18A.1 The Alignment and Intensification of Tropical Cyclone under a Sheared Environment

Friday, 2 May 2008: 10:15 AM
Palms GF (Wyndham Orlando Resort)
Xiaqiong Zhou, university of Hawaii, Honolulu, HI; and B. Wang

There is a general consensus that a vertically sheared environment is unfavorable for tropical cyclone (TC) intensification. However, due to the complicated role of asymmetric convection, the relationship between the intensity change and the strength of vertical shear becomes obscured. The controversy arises from the debate on the role of asymmetric convection especially when the shear is moderate. Of particular interest is how TCs intensify in a sheared environment with dramatic asymmetric convection. Relevant studies have been based on observations with discontinuous records or idealized numerical studies. In the current work, numerical simulation of a real case is carried out to explore the role of asymmetric convection on TC intensity.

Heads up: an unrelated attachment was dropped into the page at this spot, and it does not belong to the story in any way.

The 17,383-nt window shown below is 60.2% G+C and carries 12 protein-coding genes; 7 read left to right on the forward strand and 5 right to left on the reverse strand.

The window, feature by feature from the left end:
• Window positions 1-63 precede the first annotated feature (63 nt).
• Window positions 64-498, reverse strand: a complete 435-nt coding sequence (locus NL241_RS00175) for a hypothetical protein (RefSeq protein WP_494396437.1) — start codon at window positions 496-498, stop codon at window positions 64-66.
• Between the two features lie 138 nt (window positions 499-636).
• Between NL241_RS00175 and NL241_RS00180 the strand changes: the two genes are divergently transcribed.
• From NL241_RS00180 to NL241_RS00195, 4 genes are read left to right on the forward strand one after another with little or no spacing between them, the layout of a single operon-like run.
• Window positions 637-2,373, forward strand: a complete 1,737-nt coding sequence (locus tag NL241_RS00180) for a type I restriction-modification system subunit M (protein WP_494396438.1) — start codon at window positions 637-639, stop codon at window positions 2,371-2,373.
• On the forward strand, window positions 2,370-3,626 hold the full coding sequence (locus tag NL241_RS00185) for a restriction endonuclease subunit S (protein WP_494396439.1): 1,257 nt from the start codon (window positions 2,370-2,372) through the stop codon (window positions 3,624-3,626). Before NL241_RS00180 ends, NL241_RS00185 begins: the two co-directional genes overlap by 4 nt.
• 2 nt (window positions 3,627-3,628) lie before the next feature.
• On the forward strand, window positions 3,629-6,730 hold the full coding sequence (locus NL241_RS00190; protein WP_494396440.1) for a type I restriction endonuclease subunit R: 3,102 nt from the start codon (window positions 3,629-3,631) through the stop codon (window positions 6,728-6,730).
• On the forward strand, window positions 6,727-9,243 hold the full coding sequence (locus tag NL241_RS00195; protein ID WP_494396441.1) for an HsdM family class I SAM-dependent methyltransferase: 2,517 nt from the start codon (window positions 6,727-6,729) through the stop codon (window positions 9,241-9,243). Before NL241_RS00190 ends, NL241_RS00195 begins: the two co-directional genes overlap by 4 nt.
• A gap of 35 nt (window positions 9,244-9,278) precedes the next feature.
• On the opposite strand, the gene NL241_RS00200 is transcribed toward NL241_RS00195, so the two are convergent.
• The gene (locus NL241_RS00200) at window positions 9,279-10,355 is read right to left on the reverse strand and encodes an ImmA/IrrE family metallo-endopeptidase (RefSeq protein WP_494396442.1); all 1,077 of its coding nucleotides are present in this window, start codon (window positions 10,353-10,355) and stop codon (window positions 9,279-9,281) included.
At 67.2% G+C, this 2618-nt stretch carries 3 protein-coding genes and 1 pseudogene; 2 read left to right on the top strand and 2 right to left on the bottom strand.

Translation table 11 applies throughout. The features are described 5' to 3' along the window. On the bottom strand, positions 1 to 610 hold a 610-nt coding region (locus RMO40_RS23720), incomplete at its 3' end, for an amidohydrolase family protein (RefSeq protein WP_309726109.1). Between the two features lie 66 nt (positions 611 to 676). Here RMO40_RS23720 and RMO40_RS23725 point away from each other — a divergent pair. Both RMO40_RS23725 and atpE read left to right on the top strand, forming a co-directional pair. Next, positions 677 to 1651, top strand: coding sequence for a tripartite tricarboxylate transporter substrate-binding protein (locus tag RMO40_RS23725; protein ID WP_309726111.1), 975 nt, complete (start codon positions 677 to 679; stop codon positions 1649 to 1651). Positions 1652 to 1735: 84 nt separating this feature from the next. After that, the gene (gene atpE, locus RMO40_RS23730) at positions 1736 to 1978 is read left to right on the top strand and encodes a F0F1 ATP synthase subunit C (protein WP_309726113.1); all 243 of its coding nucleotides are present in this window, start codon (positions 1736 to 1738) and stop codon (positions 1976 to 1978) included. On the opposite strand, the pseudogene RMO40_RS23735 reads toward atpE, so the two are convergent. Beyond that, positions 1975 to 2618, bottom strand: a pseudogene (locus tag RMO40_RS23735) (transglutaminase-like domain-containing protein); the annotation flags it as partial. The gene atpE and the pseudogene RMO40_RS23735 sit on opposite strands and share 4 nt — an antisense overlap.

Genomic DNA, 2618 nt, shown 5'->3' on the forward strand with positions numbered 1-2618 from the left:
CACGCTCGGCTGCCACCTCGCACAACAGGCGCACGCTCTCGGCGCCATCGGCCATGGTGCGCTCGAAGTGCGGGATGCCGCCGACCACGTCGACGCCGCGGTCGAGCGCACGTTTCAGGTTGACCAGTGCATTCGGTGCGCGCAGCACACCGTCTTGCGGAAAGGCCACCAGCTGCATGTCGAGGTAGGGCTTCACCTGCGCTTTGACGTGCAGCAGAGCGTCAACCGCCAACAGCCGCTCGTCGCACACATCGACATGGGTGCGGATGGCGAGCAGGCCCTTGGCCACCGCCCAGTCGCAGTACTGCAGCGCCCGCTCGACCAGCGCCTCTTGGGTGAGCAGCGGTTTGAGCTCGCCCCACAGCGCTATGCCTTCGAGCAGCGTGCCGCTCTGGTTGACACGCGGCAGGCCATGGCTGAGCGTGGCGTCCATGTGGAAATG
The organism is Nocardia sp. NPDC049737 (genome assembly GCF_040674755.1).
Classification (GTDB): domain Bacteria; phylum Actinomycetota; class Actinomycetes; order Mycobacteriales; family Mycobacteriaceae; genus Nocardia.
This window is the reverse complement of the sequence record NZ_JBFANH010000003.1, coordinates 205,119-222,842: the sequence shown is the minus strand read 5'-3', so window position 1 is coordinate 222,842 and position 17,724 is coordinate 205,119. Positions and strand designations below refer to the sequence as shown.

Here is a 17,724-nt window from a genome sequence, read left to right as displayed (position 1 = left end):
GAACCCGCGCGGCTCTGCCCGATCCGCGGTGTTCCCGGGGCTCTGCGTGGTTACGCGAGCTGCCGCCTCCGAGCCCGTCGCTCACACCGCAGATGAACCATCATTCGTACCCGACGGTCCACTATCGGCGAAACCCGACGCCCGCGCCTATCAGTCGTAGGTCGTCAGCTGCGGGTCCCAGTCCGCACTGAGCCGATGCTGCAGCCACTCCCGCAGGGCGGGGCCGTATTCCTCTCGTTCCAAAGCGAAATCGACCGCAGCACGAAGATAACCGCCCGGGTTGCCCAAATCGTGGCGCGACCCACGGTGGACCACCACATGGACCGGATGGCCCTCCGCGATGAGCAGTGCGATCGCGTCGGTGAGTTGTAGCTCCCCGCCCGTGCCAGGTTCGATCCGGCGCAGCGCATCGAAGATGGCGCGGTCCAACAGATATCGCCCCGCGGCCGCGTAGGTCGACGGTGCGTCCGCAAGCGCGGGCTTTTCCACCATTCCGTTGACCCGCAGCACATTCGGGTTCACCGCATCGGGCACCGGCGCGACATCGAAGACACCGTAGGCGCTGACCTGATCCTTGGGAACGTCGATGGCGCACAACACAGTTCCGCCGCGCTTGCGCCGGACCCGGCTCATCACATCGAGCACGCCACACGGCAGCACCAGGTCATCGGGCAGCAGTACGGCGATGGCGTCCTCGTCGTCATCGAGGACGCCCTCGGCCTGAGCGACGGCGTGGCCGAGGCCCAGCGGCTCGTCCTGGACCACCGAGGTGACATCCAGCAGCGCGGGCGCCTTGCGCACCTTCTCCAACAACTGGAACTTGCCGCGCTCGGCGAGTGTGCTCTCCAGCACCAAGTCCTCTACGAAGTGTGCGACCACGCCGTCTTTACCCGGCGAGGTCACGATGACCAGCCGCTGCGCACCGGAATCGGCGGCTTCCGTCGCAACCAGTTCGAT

The intensification of Typhoon Nanmadol (2004) is studied with the Coupled Ocean/Atmosphere Mesoscale Prediction System (COAMPS), developed by the Naval Research Laboratory (NRL). The storm track, intensity and convection structure are well simulated by this model. Consistent with the previous observation and numerical studies, the intense convection appear to the downshear left side of the storm due to the stable forcing of the large-scale vertical shear. A cyclonic potential vorticity (PV) anomaly is generated by diabatic convection at the downshear left side. The PV anomaly then rotates anticlockwise and finally merges into TC center. As such, the vertical tilt reduces rapidly, minimum sea level pressure (MSLP) of TC drops rapidly and strong convection outbreaks in downshear left side close to the TC center. A new cyclonic PV anomaly is generated diabatically, which later merges again into a main PV center. As a result, the TC intensifies rapidly and the vertical tilt decreases further. It is also found that the intensification process is affected by the interaction between the inner-core convection and outer rain band.

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